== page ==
Skip to: Content
Skip to: Site Navigation
Skip to: Search


Tibetan education thrives – in exile

As Tibetans mark 50 years since China's occupation of Tibet, the exile community sees a major accomplishment in creating a network of schools that preserves their language and culture.

By Amy YeeCorrespondent of The Christian Science Monitor / March 6, 2009

MODERN WAYS: At Tibetan Children’s Village in Dharamsala, India, curriculum has been modernized to include technological studies.

Mark Sappenfield/The Christian Science Monitor/File

Enlarge

Dharamsala, India

In a sunny classroom in this Tibetan exile community, preschoolers stack blocks and color. One boy crouches on the floor over flashcards bearing pictures and English words. Alongside him, the sight of a little girl arranging cards with spiky Tibetan script hints that this school is anything but typical.

Skip to next paragraph

Some 2,000 Tibetan children live, study, and play here at the Tibetan Children's Village in Dharamsala, the Indian hill town that is the Dalai Lama's home in exile. The school, which goes through 12th grade, also has about 150 Indian, European, Japanese, and South Korean students whose parents have settled in the area.

This month, the 50th anniversary of China's occupation of Tibet, is a key one for the community. In anticipation of unrest, China has launched a "Strike Hard" campaign in Tibet and has stepped up security and arrests – though pro-Tibet protests are still erupting.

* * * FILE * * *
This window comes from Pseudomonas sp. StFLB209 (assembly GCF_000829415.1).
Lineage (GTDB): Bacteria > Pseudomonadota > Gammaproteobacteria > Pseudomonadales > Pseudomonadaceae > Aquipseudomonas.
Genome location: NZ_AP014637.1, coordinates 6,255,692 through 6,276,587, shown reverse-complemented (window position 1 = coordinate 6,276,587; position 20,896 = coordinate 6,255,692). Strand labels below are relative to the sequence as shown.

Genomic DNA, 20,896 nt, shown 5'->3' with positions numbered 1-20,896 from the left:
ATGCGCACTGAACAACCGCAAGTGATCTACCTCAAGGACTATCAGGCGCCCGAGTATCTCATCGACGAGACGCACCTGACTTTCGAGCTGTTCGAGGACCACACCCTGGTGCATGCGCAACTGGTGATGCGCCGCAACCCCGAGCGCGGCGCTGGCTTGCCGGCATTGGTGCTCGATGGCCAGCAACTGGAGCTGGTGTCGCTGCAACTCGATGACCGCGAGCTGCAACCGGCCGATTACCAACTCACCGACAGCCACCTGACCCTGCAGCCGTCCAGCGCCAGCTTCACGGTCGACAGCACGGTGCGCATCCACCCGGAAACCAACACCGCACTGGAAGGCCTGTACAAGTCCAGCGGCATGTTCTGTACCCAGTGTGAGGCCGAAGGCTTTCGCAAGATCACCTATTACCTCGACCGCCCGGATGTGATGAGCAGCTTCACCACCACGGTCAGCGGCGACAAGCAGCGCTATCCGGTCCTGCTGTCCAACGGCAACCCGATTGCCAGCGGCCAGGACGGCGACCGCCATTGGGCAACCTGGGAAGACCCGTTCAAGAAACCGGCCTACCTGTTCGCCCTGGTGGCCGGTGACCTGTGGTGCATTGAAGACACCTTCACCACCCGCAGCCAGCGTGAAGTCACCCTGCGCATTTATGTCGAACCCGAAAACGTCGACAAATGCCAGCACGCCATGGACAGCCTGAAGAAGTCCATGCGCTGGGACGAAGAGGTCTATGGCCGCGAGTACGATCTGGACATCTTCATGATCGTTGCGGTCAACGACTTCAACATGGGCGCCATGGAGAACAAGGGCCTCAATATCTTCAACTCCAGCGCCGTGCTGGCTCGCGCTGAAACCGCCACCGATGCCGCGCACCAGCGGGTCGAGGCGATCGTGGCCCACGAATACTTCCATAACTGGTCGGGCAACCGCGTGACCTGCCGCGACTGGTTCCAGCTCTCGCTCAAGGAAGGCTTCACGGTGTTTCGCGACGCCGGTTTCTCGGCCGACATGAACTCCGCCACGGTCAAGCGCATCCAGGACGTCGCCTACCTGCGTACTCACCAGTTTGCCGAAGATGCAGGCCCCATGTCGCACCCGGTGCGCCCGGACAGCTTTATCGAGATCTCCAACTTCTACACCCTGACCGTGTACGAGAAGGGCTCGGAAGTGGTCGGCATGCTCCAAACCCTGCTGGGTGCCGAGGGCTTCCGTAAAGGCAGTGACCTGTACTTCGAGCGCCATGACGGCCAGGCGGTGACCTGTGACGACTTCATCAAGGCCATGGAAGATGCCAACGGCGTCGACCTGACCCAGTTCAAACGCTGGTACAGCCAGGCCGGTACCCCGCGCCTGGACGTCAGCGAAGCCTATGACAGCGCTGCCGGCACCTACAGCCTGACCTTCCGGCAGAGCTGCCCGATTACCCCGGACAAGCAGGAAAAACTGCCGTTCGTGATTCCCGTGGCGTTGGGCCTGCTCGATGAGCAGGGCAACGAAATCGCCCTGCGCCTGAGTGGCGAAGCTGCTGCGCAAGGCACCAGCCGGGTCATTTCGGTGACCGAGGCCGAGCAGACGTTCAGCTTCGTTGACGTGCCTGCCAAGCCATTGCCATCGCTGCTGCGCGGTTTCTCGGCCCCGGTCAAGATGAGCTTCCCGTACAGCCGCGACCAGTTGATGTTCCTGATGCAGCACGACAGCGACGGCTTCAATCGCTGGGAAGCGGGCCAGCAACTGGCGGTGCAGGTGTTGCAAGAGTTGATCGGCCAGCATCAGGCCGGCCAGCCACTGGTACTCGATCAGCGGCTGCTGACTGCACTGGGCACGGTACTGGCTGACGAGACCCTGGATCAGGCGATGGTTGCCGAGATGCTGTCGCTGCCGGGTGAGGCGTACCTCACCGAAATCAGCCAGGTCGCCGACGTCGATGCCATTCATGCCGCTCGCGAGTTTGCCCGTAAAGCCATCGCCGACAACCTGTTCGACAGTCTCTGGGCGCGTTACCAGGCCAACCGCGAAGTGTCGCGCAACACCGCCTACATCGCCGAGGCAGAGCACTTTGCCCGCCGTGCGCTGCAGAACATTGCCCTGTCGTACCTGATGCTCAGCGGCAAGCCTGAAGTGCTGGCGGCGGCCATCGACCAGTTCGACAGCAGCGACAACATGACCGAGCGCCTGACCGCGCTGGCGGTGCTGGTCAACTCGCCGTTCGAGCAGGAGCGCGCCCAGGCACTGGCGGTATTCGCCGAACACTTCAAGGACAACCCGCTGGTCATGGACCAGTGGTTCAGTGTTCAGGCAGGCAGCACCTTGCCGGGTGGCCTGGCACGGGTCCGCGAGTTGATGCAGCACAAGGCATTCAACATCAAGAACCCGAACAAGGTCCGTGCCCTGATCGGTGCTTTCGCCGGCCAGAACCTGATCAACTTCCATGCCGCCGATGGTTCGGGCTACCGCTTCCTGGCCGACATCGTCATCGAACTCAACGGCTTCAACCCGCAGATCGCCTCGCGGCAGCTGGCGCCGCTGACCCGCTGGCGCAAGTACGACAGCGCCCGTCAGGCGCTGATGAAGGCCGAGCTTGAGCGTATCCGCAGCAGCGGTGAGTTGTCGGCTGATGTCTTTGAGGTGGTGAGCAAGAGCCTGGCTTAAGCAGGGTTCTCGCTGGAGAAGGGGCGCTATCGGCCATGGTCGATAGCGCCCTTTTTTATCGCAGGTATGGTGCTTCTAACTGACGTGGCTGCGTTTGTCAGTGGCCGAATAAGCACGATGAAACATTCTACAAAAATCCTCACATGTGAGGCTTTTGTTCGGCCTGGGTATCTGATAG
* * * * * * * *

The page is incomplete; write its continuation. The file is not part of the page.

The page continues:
Ever since the Dalai Lama fled the invasion and set up an exile community here, his goal of autonomy for Tibet has remained elusive. But with China waging what he calls "cultural genocide" in Tibet, creating a solid education system has been central to his goal of preserving Tibetan culture.

The fact that "Tibetan exile society has established schools that function so successfully in India and provide a modern education is a considerable achievement in itself," says Elliot Sperling, an expert at Indiana University.

What began in 1960 as a ramshackle nursery for Tibetan orphans has grown into almost 80 schools across India, Nepal, and Bhutan. There are 17 TCV branches with at least 12,000 students. The system as a whole enrolls about 28,000 students and includes day schools, nurseries, vocational institutes, and training centers.

"We give an education that allows our children to grow up as Tibetans," said Thupten Dorjee, secretary-general of TCV. "The Chinese are destroying Tibetan identity. If Tibet is to survive as a race and a nation, our hope is our children."

That objective has become all the more urgent in the wake of pro-Tibet demonstrations across Tibet last March that erupted into China's worst violence in almost a decade.

TCV receives about 850 students each year who escape from Tibet. But because of an aggressive Chinese crackdown since the protests, only 20 have enrolled at TCV in the past year, says Mr. Dorjee. He also confirmed that China is pressuring parents in Tibet to bring children back from schools in India or face consequences.

Permissions